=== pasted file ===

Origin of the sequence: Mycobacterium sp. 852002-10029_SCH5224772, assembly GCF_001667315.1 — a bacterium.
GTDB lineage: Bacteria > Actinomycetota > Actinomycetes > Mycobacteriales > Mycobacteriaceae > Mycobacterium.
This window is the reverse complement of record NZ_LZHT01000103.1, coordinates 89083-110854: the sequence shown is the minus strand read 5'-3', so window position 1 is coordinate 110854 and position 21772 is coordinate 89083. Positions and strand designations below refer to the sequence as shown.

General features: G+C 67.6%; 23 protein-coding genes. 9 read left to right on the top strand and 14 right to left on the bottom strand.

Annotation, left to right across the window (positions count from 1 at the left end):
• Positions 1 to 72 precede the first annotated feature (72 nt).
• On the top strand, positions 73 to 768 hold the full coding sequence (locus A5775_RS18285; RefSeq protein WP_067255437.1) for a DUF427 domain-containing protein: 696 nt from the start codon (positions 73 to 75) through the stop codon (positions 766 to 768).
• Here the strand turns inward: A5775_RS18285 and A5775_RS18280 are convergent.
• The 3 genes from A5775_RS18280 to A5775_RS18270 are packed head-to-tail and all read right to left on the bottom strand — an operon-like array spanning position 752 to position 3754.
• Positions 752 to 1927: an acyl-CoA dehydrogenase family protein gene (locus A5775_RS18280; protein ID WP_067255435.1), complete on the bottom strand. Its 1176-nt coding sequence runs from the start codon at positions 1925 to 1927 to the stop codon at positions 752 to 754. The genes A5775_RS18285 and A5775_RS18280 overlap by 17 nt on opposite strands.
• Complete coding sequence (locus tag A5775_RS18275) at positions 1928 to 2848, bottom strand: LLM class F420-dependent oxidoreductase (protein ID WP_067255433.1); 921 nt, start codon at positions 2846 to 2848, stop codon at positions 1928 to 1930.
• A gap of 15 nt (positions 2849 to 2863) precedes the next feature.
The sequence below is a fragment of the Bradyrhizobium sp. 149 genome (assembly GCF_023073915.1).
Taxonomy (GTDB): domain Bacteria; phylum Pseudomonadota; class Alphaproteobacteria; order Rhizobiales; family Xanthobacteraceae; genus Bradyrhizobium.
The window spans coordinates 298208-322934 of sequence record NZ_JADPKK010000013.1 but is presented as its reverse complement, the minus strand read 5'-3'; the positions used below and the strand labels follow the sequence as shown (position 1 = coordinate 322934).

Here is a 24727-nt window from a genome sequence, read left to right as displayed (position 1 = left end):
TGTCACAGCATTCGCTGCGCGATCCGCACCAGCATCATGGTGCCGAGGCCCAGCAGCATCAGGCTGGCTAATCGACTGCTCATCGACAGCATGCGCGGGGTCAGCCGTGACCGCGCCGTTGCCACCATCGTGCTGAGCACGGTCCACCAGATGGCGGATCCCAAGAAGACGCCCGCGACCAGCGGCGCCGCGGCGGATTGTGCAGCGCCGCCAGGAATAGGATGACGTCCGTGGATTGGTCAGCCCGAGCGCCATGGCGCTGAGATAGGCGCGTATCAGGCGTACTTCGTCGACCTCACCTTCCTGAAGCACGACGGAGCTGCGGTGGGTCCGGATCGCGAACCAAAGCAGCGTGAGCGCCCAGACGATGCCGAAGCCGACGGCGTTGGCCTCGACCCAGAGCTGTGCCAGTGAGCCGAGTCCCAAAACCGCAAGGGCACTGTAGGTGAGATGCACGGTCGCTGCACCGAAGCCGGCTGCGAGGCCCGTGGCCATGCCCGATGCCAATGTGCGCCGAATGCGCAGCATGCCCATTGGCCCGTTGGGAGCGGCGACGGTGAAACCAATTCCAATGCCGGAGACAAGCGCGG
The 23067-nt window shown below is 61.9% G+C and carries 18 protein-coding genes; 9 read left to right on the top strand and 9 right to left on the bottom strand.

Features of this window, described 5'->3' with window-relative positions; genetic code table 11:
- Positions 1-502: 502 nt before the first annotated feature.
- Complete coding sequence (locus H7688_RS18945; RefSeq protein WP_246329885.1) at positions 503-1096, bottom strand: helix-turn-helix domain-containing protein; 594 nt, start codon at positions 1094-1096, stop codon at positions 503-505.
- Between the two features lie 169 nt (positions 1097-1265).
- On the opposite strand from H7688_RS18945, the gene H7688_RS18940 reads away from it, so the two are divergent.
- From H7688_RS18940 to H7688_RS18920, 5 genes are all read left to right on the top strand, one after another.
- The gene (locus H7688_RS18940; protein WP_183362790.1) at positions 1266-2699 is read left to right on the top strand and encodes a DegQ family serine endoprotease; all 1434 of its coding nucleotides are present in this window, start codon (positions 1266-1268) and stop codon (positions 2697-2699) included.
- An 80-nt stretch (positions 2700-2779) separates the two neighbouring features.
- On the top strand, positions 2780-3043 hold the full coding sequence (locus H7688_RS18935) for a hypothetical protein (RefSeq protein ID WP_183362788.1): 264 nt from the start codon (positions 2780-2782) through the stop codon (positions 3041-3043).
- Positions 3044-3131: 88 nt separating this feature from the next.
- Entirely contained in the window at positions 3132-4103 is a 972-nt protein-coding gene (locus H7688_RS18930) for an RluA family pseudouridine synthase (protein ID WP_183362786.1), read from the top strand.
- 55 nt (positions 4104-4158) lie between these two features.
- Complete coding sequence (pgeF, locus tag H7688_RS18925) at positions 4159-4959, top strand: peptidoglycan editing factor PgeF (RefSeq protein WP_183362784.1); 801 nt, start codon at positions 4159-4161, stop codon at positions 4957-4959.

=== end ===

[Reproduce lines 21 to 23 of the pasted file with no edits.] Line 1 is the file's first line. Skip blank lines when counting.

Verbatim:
- Complete coding sequence (locus H7688_RS18945; RefSeq protein WP_246329885.1) at positions 503-1096, bottom strand: helix-turn-helix domain-containing protein; 594 nt, start codon at positions 1094-1096, stop codon at positions 503-505.
- Between the two features lie 169 nt (positions 1097-1265).
- On the opposite strand from H7688_RS18945, the gene H7688_RS18940 reads away from it, so the two are divergent.